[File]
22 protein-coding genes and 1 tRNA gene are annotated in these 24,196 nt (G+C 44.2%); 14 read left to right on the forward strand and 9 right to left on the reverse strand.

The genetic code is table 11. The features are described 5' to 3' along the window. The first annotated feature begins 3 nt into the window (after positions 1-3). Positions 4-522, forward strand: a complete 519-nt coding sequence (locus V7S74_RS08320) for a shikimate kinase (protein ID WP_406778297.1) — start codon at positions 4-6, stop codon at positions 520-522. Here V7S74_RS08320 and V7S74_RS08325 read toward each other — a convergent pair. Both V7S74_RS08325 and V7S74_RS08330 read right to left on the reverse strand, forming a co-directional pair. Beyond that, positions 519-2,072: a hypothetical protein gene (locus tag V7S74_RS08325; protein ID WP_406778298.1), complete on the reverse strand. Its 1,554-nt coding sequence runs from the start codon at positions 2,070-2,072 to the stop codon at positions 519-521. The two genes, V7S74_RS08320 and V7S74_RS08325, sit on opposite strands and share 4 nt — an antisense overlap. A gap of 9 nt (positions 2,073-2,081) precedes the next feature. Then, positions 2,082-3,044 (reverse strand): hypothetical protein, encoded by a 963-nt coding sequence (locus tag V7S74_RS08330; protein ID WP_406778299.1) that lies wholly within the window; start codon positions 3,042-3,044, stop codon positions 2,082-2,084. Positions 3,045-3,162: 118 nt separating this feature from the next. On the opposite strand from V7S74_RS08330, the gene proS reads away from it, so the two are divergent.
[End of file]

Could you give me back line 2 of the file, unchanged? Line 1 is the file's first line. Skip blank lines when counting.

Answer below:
The genetic code is table 11. The features are described 5' to 3' along the window. The first annotated feature begins 3 nt into the window (after positions 1-3). Positions 4-522, forward strand: a complete 519-nt coding sequence (locus V7S74_RS08320) for a shikimate kinase (protein ID WP_406778297.1) — start codon at positions 4-6, stop codon at positions 520-522. Here V7S74_RS08320 and V7S74_RS08325 read toward each other — a convergent pair. Both V7S74_RS08325 and V7S74_RS08330 read right to left on the reverse strand, forming a co-directional pair. Beyond that, positions 519-2,072: a hypothetical protein gene (locus tag V7S74_RS08325; protein ID WP_406778298.1), complete on the reverse strand. Its 1,554-nt coding sequence runs from the start codon at positions 2,070-2,072 to the stop codon at positions 519-521. The two genes, V7S74_RS08320 and V7S74_RS08325, sit on opposite strands and share 4 nt — an antisense overlap. A gap of 9 nt (positions 2,073-2,081) precedes the next feature. Then, positions 2,082-3,044 (reverse strand): hypothetical protein, encoded by a 963-nt coding sequence (locus tag V7S74_RS08330; protein ID WP_406778299.1) that lies wholly within the window; start codon positions 3,042-3,044, stop codon positions 2,082-2,084. Positions 3,045-3,162: 118 nt separating this feature from the next. On the opposite strand from V7S74_RS08330, the gene proS reads away from it, so the two are divergent.